Eggs from free-range Guinea fowl hens cost top dollar. Guinea fowl eggs can cost more in places with fewer Guinea fowl hens. Depending on where you come from, Guinea fowl eggs should cost anywhere between $3 and $5.

In some areas, though, Guinea fowl eggs can cost more since Guinea fowls are rare compared to chickens and ducks.

Why Don’t Stores Sell Guinea Fowl Eggs?

Most stores don’t sell Guinea fowl eggs because these eggs are pretty rare. Plus, it is hard for these stores to get Guinea fowl eggs, and therefore it isn’t likely you will get Guinea fowl eggs at any store you come across.

However, some credible stores are known for selling Guinea fowl eggs. It depends on where you hail from since if you reside in a place where there are many Guinea fowls, you will undoubtedly get Guinea fowl eggs from your nearest store.

Most stores don’t sell Guinea fowl eggs because Guinea fowls are domestic birds that most people don’t keep at home. Plus. It is hard to get these eggs because Guinea fowl hens rare very few eggs in a year.

Because of their rarity, it’s hard to find a store that sells Guinea fowl eggs. Although you can find a store that sells these eggs. Most poultry stores don’t stock these eggs.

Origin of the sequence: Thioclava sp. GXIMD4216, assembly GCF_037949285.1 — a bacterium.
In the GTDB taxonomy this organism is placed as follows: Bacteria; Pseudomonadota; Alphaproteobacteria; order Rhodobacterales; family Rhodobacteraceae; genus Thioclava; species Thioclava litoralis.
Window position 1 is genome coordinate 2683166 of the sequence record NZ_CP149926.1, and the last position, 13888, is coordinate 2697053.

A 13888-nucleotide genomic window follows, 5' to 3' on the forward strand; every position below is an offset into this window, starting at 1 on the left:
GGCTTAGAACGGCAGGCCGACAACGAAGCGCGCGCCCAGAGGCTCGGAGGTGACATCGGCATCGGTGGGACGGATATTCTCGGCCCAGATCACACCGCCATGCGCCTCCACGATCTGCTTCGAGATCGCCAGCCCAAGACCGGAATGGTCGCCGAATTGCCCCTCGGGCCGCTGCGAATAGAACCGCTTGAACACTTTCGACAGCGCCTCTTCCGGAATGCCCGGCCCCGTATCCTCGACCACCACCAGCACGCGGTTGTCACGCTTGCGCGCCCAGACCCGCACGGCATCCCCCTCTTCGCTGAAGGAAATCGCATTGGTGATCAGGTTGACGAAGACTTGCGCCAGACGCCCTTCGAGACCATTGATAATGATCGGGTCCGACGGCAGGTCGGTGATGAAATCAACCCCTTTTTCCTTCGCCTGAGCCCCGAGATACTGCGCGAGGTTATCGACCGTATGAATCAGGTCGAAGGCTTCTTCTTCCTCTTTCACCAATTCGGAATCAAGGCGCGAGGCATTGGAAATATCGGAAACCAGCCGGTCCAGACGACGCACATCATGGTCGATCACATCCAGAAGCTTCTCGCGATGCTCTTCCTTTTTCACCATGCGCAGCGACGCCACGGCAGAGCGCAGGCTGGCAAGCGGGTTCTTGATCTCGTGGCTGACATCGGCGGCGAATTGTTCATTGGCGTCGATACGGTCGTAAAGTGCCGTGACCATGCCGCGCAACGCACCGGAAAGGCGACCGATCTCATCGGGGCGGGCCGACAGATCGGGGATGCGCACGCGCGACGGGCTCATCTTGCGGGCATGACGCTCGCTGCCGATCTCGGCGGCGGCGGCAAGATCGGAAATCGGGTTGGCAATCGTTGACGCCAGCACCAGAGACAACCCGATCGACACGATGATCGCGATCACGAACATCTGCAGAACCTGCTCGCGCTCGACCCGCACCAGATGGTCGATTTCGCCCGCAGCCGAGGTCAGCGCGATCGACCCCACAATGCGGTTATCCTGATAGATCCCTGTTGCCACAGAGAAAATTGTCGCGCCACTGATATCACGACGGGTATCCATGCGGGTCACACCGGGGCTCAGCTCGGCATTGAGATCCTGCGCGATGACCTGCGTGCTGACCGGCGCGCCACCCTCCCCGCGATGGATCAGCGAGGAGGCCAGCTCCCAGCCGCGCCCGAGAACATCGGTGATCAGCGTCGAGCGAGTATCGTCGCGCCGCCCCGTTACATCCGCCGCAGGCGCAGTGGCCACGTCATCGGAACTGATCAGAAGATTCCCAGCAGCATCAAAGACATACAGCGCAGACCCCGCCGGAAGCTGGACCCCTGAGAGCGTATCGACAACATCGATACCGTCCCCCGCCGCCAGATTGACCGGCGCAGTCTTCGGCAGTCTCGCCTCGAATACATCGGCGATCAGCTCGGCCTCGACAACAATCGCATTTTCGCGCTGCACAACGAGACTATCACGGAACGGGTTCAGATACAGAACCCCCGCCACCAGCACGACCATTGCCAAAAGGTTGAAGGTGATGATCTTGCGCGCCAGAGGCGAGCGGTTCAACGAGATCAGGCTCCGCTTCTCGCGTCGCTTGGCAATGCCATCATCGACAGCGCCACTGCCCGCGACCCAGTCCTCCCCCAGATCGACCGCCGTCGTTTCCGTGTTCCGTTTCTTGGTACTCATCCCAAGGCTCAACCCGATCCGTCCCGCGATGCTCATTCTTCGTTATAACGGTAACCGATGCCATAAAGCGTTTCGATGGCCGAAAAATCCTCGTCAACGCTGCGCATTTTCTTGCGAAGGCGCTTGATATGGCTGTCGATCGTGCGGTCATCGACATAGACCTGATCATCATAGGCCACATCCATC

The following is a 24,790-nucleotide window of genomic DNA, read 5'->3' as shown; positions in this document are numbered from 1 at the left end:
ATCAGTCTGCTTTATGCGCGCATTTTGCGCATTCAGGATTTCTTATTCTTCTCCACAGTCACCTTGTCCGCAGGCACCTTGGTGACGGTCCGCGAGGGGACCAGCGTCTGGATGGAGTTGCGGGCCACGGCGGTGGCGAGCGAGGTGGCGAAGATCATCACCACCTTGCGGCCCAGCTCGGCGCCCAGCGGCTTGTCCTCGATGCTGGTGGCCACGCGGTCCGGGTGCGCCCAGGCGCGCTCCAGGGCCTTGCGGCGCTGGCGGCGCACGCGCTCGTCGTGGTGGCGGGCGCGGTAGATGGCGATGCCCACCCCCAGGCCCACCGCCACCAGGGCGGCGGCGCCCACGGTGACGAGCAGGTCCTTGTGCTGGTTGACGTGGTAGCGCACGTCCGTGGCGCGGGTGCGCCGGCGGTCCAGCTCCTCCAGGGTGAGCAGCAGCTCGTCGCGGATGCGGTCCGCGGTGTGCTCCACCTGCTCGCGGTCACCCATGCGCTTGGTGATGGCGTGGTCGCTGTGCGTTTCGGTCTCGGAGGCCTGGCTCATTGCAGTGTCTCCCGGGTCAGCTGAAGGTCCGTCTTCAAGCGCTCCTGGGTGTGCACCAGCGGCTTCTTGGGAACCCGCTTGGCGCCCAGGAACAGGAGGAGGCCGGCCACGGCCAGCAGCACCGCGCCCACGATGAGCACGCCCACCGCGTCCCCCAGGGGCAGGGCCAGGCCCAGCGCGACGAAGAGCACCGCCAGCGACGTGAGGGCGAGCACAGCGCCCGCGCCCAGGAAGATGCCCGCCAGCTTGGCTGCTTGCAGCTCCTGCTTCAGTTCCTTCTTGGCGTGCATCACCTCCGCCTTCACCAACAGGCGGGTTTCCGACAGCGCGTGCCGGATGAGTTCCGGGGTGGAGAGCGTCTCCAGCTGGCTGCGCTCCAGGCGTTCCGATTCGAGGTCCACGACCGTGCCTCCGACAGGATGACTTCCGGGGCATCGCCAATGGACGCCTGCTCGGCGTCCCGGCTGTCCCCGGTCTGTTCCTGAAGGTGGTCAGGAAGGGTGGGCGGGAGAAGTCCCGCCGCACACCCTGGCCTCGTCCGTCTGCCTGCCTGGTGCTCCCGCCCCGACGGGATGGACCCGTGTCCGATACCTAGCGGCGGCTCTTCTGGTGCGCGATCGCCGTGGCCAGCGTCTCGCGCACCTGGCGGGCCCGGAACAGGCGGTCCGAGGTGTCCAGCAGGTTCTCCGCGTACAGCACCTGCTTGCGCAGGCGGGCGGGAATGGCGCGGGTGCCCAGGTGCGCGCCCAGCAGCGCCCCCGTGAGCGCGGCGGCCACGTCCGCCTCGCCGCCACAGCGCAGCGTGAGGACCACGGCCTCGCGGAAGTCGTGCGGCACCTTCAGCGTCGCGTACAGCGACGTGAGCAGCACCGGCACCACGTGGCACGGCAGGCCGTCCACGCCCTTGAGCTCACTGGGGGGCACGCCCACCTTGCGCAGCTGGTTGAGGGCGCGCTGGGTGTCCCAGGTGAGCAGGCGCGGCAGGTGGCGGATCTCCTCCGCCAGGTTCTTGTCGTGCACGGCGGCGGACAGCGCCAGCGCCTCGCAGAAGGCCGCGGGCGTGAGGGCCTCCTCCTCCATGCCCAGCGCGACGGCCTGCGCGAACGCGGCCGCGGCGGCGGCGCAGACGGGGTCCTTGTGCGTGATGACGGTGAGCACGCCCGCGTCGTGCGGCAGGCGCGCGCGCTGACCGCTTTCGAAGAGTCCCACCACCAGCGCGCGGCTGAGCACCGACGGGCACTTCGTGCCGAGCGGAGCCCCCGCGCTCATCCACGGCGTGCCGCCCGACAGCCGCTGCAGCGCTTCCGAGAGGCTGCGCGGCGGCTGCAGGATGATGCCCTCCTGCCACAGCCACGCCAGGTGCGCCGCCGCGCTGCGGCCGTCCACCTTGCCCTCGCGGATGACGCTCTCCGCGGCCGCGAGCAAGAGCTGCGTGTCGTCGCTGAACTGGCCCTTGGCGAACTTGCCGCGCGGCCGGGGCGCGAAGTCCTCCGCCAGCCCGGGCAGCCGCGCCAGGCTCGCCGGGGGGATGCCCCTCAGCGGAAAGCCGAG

Although Guinea fowl eggs are pretty rare compared to chicken and duck eggs, these eggs are pretty nutritious and healthier than chicken and duck eggs. Moreover, Guinea fowl eggs won’t make you sick regardless of your health condition.

You can also infuse these eggs with lots of recipes of your choice. However, you should avoid eating these eggs if you have an egg allergy, or you have a condition that prevents you from eating any eggs, including duck or chicken eggs.

avatar James
Hey, I'm James, a hardworking homesteader for more than 30 years. I enjoy the feeling of accomplishment that comes from tending my flock. I've raised chickens and ducks for eggs and meat for many years. I also have experience with other poultry too. Learn more